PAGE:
Although, as we've reported earlier, you can find boards at many places at the Computex show, two separate sources at chipset companies have told us that the Clawhammer, for example, is far from ready and may be delayed even beyond December. One said that realistically we were talking nine months from now. If that's true, this will be a real blow not only to people waiting for the uniprocessor systems but also to AMD.
There's a little writeup over at THG about the newly released 1Ghz C3 from VIA. Looks to me like this little cpu is starting to catch on with the masses, in an era of high powered and albiet noisy PC's these days.
In an effort to quell the nine US states seeking the demise of Microsoft, the company is releasing a new service pack that has many option that (basically) bog down the OS. You'll go to even remove Internet Explorer!!![PAGEBREAK] The service pack will introduce four options for managing, customizing or removing Internet Explorer, Outlook Express, Windows Media Player, Windows Messenger, Microsoft's version of the Java Virtual Machine, and competing so-called middleware from other companies. The States have not considered this action as retribution just yet.
Compared to ALL other unmodified power supply units I have used, the Seasonic SS-300FS is about the quietest. These other units include 2 models of Enermax, SH, Zalman and many generic power supplies. Despite the slightly quieter noise level of the Zalman ST-300BLP, my sample's rapid speedup to a much higher noise level makes it significantly more intrusive than the Seasonic, overall. As mentioned before, this is the same behavior observed in the Enermax and SH models, as described in detail in my previous PSU articles. The new Antec True Power PSU appears to suffer the same affliction.
The test between the SMP rig and the KT333 rig is more complex. Clearly there are some applications where you will see a definite benefit from that extra processor. Just as clearly there are situations where the 760MPX's dated memory controller will hold you back. The logical decision comes down to what software you run, and how much multitasking you do while running it.
SCSI by definition is the Small Computer Systems Interface (typically pronounced scuzzy--although some people take offense at this). However, as the SCSI architecture has evolved over the last several years, especially with the advent of SCSI-3, this definition has become misleading. When SCSI began in the very early 1980's, computers and computer peripherals were far from being mainstream and during this nascent age the definition fit like a glove. Like any good standard, SCSI has evolved over time to (1) keep pace with the ever-increasing options available for computers as well as to (2) keep up with the increasing demands for performance and stability that are now expected not only of servers, but also from home PCs and higher-end workstations.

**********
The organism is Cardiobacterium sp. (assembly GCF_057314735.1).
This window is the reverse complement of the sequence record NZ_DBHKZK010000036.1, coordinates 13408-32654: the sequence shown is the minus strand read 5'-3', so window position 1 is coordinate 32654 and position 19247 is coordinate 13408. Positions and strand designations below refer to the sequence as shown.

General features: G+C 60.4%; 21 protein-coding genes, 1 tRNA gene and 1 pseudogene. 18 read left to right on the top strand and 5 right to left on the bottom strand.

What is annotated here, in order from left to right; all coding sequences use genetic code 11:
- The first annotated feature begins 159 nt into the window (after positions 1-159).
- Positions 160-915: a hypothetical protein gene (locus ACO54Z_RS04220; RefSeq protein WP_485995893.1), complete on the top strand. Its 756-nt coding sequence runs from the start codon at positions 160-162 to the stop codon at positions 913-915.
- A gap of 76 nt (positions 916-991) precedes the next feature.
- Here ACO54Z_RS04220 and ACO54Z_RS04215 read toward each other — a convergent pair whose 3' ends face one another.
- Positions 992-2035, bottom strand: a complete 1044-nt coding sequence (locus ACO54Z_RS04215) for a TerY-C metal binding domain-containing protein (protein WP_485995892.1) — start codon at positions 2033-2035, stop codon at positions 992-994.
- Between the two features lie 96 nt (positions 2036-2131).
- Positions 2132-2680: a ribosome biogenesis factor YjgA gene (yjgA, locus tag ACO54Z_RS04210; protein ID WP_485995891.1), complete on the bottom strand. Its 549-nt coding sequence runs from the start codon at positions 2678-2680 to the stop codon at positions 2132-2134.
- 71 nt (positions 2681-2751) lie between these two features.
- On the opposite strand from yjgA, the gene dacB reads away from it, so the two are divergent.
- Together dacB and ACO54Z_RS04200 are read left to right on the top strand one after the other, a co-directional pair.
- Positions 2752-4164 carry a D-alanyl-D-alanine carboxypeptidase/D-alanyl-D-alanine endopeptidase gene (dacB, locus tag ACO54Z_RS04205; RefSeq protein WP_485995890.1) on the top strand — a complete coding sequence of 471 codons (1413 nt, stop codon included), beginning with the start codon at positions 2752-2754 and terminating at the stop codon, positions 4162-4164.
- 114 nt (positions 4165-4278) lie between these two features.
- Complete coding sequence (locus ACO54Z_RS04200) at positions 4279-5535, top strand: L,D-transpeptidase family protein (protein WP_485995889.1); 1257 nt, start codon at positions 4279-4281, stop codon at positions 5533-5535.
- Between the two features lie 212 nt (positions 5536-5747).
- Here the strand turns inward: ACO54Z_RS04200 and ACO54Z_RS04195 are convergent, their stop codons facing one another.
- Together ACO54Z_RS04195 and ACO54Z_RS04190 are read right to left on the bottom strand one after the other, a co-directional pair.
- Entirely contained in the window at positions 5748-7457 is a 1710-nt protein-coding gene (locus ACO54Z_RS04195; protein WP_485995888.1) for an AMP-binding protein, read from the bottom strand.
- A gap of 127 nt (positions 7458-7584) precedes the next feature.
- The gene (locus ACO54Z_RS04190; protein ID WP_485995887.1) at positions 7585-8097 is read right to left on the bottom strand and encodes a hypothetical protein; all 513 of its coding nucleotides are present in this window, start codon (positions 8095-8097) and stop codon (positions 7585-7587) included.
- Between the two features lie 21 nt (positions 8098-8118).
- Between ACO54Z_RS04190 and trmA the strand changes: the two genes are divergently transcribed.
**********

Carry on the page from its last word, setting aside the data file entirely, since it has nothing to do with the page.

As I said on the last page, the performance offered by the Leadtek Winfast A250TD is excellent. with excellent overclocking capabilities, pushing this Ti4400 card into Ti4600 performance territory isnt much of a struggle at all.
The microscopic machines, technically known as Micro-Electro-Mechanical Systems, or MEMS, do the work of current components such as radio frequency receivers. However, they are smaller and often more efficient than those components, said Jennifer Lund, a MEMS researcher in IBM's Research division.
Throughout all of our benchmarks we can clearly see that the PC1066 memory that the Intel i850e supports comes out with a win, but one that is not exceptionally stellar by any means. The better choice when basing conclusions solely on the performance is the choice of PC1066. However, what about the price of this new RAM? Currently it would cost you about $80-90 or so to purchase 256MB (2 X 128MB) of PC800 RDRAM. This price has fallen a lot since the initial release of RDRAM, and is now a solution that doesn't cost much, if any more than DDR. But if you look for pricing on PC1066, to buy the same amount of RAM it would cost $160-200, over twice that of the PC800, and the PC1066 definitely doesn't offer twice the performance. Still, the RAM is very new and the price should drop but as it stands now I don't think that PC1066 is worth this price premium. PC800 still performs very well, and with the new 533MHz FSB and 512K of cache, the new Pentium 4 CPU's should leave you very pleased with their speed.
I have to admit that Tuesday at the show was not as exciting as Day 1, so this might seem a bit tame. We can continue to show you the same chipsets hanging on different walls at different booths but will instead try to cover something new.
While the first day of Computex was stolen by AMD's Hammer announcements today's events were spread out much more evenly among a handful of companies. Through the sweltering heat while drowning in humidity in Taipei we managed to grab photos of ATI's R300, NVIDIA's nForce2 and learn even more about the omnipresent Hammer platform from AMD.
Computex is certainly shaping up to be a very exciting event. In yesterday's coverage we brought you information about AMD's 8th generation processors (Opteron and ClawHammer) as well as detailed information about upcoming products from VIA. Yesterday's conferences left us barely any time to take a proper look at what the companies were displaying on the show floor. Today, however, our schedule was slightly more relaxed so we took the opportunity to head out onto the show floor.